Dismiss Notice
Join Physics Forums Today!
The friendliest, high quality science and math community on the planet! Everyone who loves science is here!

Homework Help: Error Calculation

  1. Feb 3, 2010 #1
    The problem statement, all variables and given/known data

    Derive an equation for the error in acceleration given the following formula: [tex]a = 2h/t^{2}[/tex]

    where a is acceleration, h is height, and t is time.

    The attempt at a solution

    I was able to come up with the following error equation for acceleration:

    [tex]\delta a = a(\delta h/h) + 2t^{2}(\delta t/t)[/tex]

    Is this correct?

    Thanks
     
  2. jcsd
  3. Feb 3, 2010 #2
    Well I assume you've experimentally found height and time. so put the error of height in percentage of the height. and then there is a formula i cant remember for error of something squared. but find that, but it in percent as well. then all under a square root, add the square of your errors. then you will have a percent error of acceleration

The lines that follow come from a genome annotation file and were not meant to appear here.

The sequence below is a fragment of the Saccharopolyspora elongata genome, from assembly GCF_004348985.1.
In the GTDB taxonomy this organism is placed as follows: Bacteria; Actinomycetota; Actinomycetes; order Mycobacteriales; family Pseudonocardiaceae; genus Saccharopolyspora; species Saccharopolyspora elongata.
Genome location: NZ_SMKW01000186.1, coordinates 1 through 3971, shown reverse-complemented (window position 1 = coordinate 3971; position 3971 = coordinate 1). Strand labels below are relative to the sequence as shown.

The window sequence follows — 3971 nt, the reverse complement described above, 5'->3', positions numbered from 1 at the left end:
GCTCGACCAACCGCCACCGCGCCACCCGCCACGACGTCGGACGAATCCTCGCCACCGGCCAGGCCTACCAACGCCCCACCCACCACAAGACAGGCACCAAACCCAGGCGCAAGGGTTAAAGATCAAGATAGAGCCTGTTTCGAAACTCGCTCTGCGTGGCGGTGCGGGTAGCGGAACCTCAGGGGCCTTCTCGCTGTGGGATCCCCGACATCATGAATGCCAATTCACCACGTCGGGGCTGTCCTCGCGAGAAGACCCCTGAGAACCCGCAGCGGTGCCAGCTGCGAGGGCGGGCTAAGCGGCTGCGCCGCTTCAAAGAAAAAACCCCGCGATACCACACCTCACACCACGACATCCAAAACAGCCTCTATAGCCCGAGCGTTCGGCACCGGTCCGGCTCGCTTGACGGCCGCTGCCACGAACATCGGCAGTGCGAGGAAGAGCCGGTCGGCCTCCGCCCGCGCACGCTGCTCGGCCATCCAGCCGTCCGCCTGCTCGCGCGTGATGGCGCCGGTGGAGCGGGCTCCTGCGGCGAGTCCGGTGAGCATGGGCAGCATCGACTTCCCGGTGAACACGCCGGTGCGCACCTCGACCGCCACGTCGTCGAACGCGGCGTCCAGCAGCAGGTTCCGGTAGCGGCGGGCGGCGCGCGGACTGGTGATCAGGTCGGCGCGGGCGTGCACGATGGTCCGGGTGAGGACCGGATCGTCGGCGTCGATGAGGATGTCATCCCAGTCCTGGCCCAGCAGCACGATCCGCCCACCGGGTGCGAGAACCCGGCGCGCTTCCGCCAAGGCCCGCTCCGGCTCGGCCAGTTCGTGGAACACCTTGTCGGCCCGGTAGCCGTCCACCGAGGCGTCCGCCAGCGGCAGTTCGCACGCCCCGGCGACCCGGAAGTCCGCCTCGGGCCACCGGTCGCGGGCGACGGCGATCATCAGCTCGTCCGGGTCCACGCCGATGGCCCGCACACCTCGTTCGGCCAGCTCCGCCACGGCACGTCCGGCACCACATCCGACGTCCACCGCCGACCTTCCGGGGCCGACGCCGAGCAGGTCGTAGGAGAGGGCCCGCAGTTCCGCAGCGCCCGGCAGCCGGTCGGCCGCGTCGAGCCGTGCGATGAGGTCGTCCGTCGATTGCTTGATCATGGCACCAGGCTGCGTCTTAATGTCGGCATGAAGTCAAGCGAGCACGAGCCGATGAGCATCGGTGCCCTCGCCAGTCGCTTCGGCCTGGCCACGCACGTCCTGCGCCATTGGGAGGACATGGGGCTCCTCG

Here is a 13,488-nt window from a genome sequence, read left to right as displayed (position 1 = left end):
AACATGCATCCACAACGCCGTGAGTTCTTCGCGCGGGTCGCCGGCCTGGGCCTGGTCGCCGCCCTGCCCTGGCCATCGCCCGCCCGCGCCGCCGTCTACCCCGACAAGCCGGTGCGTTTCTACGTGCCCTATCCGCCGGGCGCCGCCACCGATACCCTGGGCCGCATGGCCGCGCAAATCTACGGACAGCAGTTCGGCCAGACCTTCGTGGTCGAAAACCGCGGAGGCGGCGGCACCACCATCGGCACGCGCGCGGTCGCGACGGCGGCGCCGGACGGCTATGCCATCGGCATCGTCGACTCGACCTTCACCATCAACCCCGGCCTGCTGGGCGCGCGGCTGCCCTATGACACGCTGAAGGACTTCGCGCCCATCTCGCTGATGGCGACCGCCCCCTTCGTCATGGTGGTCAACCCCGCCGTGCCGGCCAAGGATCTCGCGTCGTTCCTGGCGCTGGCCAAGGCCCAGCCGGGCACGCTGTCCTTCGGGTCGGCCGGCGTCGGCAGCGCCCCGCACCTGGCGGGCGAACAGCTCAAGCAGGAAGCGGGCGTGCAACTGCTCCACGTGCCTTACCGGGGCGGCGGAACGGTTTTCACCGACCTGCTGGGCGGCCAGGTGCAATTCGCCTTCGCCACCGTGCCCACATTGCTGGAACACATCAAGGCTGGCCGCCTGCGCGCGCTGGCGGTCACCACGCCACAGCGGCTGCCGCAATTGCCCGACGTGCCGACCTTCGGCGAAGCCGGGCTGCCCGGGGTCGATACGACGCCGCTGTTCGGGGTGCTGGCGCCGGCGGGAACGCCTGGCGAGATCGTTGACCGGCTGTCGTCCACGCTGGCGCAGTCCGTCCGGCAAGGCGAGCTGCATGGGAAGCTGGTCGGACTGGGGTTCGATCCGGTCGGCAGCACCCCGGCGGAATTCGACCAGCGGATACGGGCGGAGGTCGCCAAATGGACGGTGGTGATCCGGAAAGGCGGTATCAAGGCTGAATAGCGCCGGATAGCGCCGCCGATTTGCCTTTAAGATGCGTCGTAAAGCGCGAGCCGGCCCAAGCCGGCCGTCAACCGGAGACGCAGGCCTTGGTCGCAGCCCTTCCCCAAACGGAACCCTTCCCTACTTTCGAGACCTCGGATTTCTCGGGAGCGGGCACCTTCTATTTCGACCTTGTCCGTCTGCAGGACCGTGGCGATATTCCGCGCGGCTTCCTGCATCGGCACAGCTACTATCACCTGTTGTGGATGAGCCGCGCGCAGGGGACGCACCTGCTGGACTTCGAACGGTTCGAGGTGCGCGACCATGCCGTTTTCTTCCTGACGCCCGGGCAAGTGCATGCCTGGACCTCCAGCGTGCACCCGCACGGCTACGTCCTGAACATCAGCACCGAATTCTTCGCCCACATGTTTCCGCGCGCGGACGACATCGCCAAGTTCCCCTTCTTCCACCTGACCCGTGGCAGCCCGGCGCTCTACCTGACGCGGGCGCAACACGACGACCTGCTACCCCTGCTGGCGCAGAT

4. Feb 3, 2010 #3
    The thing is that I'm not looking for percent error, I'm looking for [tex]\delta a[/tex]
     
Share this great discussion with others via Reddit, Google+, Twitter, or Facebook